Redundancy and failover on your life

Very simplified introduction: failover is the ability to keep using a service or device in case it fails, and you usually achieve that by having redundancy, having more than one service or device at time. A silly example could be when the power goes off in your house, you can handle that (failover) by having and using a flashlight (redundancy) as backup light system.

In my life I faced similar problems all the time and I think it is valid to share that. I’ll start with the very basic service (but currently very necessary) Internet, suppose we’re not at home or we’re travelling or our beloved ISP is off, I deal with that by having an extra 3G modem and Kindle with 3G free-worldwide.

travel quite often and everytime sometimes I face issues with outlets.  My notebook is meant to be used on Brazil outlet pattern but when I go to US I need to use an outlet adapter. It is not a very accurate failover mechanism however travelling with one world outlet adapter can save you from some pain.

The main way I have fun is by playing games; then in case of my console broke or the power went out I have the portable, again it’s not quite accurate a failover mechanism but for my purpose it is.

Another area is TV, suppose my TV was stealed I can keep watching it by using my usb tv or even my gps tv.

Going to digital world I can tell you endless stories and ways to have failover. The most obvious could be have your files in your computer but keep it also in a cloud storage. I love this thing about digital buying, I used to buy games digitally (Steam, eShop, PSN) and even though I change computer I don’t need dirty old DVD’S to recovery my games, they are all associated with my account.

These last two are the best IMHO: make all the documents you have digital copy (this is easy today since any smartphone can take pictures), try to attached them to cloud (email, storage…), it saved me a lot of time. You should have at least two phone numbers of a service (food delivery, cab, hospital and etc.) because sometimes you don’t have easy access to get this info.

And you, what do you do to have failover in your life?

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Clojure resources

Always that I start to learn a new language, I promise to keep the best resources links I found, but it never works. This post suppose to be updated often. Any broken link or suggestion, just comment and I’ll try to fix, add or remove it.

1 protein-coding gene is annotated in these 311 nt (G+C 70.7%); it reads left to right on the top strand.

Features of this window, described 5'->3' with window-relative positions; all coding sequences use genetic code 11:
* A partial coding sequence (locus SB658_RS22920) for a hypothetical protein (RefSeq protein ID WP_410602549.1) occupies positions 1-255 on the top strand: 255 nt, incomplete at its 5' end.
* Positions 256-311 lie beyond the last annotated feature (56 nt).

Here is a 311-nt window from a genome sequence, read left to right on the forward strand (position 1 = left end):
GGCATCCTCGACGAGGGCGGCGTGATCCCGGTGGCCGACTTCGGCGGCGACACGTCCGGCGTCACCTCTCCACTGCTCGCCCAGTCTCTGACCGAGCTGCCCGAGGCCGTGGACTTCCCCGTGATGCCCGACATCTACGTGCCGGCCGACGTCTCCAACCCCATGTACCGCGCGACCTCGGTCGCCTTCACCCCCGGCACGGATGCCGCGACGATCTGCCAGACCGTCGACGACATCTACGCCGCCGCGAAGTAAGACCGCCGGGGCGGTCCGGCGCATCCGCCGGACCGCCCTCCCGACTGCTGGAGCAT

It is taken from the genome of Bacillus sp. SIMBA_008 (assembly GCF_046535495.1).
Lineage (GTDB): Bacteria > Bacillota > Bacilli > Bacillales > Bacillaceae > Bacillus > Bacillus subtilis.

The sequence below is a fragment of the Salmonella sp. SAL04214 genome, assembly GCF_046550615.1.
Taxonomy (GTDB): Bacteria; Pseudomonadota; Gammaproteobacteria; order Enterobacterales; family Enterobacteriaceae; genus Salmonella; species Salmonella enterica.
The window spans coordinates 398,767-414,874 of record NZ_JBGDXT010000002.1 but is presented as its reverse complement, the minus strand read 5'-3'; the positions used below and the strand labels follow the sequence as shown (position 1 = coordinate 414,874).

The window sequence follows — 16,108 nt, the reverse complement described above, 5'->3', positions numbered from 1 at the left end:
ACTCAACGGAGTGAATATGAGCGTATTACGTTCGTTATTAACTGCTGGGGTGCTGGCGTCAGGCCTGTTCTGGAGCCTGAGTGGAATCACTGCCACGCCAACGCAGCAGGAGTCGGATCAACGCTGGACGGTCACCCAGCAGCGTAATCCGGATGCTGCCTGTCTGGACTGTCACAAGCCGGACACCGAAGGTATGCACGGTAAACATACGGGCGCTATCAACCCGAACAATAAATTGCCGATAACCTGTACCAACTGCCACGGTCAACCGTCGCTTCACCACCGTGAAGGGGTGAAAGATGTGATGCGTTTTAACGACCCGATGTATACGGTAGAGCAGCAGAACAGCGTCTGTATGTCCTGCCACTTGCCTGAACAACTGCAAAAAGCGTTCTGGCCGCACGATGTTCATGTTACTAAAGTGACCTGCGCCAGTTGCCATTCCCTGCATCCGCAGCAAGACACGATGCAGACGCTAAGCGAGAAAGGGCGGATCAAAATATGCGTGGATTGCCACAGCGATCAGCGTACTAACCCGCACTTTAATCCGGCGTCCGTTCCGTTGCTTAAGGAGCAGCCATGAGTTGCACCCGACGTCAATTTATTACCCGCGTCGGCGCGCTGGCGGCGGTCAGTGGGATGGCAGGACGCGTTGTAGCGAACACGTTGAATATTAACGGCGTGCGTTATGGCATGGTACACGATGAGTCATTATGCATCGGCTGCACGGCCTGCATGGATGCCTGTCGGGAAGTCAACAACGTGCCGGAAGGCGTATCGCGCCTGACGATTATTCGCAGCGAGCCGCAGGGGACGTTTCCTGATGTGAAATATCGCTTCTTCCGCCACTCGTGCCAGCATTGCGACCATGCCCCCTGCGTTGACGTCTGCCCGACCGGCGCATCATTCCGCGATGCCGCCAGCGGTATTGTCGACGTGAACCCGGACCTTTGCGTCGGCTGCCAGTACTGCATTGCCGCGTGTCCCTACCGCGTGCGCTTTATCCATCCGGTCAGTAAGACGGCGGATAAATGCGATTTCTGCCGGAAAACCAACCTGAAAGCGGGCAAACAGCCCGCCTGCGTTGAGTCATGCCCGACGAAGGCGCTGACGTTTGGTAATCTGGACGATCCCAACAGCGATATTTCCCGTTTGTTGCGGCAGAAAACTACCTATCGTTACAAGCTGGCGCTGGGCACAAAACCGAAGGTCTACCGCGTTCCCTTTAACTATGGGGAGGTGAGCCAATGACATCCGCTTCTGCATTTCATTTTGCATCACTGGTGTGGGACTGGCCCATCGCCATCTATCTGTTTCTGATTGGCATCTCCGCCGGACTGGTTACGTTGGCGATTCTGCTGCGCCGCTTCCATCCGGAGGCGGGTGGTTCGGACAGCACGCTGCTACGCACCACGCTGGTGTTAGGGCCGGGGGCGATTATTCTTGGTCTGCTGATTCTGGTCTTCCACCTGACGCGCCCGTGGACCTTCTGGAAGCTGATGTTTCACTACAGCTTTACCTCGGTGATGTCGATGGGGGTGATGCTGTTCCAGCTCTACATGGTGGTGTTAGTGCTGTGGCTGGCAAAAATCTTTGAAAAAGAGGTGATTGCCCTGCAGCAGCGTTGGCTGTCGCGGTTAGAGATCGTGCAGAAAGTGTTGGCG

Links, tutorials, guides, documentations, screencasts and etc.

  1. Clojure official site
  2. Installing Clojure, clojure-contrib and setup EMACS.
  3. Vim and “Slime”
  4. VIM for Clojure
  5. Quick-start with examples
  6. VIDEO – Great short introduction videos for Clojure!
  7. VIDEO – Introduction to logic programming with Clojure
  8. VIDEO – Clojure for Java Programmers 1 of 2
  9. VIDEO – Functional programming by UCBerkeley 
  10. VIDEO – Great tutorial for Clojure focused on concurrency
  11. Try code clojure online
  12. Leiningen tutorial for beginners
  13. Midje – A test framework for Clojure
  14. Clojars – Community repository for open source clojure libraries

Books

Functional programming with Clojure

Clojure

I’ve been studying the new language called Clojure (all the cool kids are talking about Clojure). It is a functional language created by Rich Hickey around 2007. This is a(nother) dialect of Lisp. It is a dynamic language as Ruby, JavaScript and others. As said before Clojure (pronounced as closure) it’s a impure functional language in contrast with Haskell, a pure functional language. It runs over the JVM, so it’s fast, interoperable with Java among a lots of good stuffs that JVM give us. To put hands-on and try code something you can use the try Clojure online or you can download the clojure.jar file and run it. Surprisingly Clojure it’s easy to learn.


java -jar clojure-x.x.x.jar

What it a functional language? (concepts)

first-order functions -> functions are treated as values. You can store a function on a variable, you can pass one function to another or you can return a function from another function.

var sum = function(a,b){
  return a + b;
};

var obj = function(sum){
  return {
    hello: "hello",
    sum: sum
  };
}();

obj.sum(3,5);

functions constructs -> the language constructs are function instead of keyword. Constructions for conditions (if), for iterations (for, while), catch exceptions (try, catch) and others.


(if condition do-it else-do-it)

stateless -> it’s functional in the sense of math, you have functions which defines values input and output and doesn’t rely on outside global state. In such pure function you won’t produce any side-effect (read, write outside resource). Obviously we will produce programs which causes side-effects, clojure helps you build “mutable” data . On other pure languages like Haskell side-effects are treated as expections so you have concepts like actors and monad.

immutable data -> collections and local variable, in clojure, are immutable. The immutability, helps us in parallelism, since the “values” are immutable you can shared then without worry about locks.

currying -> is the technique of transforming a function that takes multiple arguments (or an n-tuple of arguments) in such a way that it can be called as a chain of functions each with a single argument (partial application).

memoization -> is an optimization technique used primarily to speed up computer programs by having function calls avoid repeating the calculation of results for previously processed inputs.

Resources